The Easiest Way in Housekeeping and Cooking eBook

Helen Stuart Campbell
This eBook from the Gutenberg Project consists of approximately 284 pages of information about The Easiest Way in Housekeeping and Cooking.

Salt stands foremost.  Vinegar, lemon-juice, and pickles owe their value to acidity; while mustard, pepper black and red, ginger, curry-powder, and horse-radish all depend chiefly upon pungency.  Under the head of aromatic condiments are ranged cinnamon, nutmegs, cloves, allspice, mint, thyme, fennel, sage, parsley, vanilla, leeks, onions, shallots, garlic, and others, all of them entering into the composition of various sauces in general use.

Salt is the one thing indispensable.  The old Dutch law condemned criminals to a diet of unsalted food, the effects being said to be those of the severest physical torture.  Years ago an experiment tried near Paris demonstrated the necessity of its use.  A number of cattle were fed without the ration of salt; an equal number received it regularly.  At the end of a specified time, the unsalted animals were found rough of coat, the hair falling off in spots, the eyes wild, and the flesh hardly half the amount of those naturally fed.

A class of extreme Grahamites in this country decry the use of salt, as well as of any form of animal food; and I may add that the expression of their thought in both written and spoken speech is as savorless as their diet.

Salt exists, as we have already found, in the blood:  the craving for it is a universal instinct, even buffaloes making long journeys across the plains to the salt-licks; and its use not only gives character to insipid food, but increases the flow of the gastric juice.

Black pepper, if used profusely as is often done in American cooking, becomes an irritant, and produces indigestion.  Red pepper, or cayenne, on the contrary, is a useful stimulant at times; but, as with mustard, any over-use irritates the lining of the stomach.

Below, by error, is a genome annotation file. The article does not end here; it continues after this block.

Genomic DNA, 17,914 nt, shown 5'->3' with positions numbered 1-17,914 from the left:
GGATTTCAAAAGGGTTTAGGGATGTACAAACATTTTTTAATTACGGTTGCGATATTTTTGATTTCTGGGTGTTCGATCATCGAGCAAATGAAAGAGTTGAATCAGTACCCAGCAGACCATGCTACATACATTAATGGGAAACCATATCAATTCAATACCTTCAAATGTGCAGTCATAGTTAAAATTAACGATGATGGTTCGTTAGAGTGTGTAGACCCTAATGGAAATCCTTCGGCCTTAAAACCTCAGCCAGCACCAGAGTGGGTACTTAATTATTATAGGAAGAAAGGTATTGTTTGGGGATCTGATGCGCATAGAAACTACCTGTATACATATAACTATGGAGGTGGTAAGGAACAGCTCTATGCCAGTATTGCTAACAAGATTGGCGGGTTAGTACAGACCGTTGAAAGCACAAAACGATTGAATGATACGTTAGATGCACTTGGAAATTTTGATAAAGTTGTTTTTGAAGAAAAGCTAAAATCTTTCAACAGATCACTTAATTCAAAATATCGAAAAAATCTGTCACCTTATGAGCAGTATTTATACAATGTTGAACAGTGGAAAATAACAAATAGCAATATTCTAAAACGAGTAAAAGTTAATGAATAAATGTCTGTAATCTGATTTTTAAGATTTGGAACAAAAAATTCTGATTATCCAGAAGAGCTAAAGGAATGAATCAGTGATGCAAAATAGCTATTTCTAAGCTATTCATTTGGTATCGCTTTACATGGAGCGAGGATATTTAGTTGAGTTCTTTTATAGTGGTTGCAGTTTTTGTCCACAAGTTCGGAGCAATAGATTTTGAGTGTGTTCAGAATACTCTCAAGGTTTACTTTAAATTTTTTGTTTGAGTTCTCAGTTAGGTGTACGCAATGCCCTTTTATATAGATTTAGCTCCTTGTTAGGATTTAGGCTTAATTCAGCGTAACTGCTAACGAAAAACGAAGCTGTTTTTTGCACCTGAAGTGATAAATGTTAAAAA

So with spices and sweet herbs.  There should be only such use of them as will flavor well, delicately, and almost imperceptibly.  No one flavor should predominate, and only a sense of general savoriness rule.  Extracts, as of vanilla, lemon, bitter almond, &c., should be used with the greatest care, and if possible always be added to an article after it cools, as the heat wastes the strength.


Tea and coffee are the most universal drinks, after water.  The flavor of both is due to a principle, theine in tea, caffeine in coffee, in which both the good and the ill effects of these drinks are bound up.  It is hardly necessary the principles should have different names, as they have been found by chemists to be identical; the essential spirit of cocoa and chocolate,—­theobromine,—­though not identical, having many of the same properties.

Tea is valuable chiefly for its warming and comforting qualities.  Taken in moderation, it acts partly as a sedative, partly as a stimulant, arresting the destruction of tissue, and seeming to invigorate the whole nervous system.  The water in it, even if impure, is made wholesome by boiling, and the milk and sugar give a certain amount of real nourishment.  Nervous headaches are often cured by it, and it has, like coffee, been used as an antidote in opium-poisoning.

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The Easiest Way in Housekeeping and Cooking from Project Gutenberg. Public domain.
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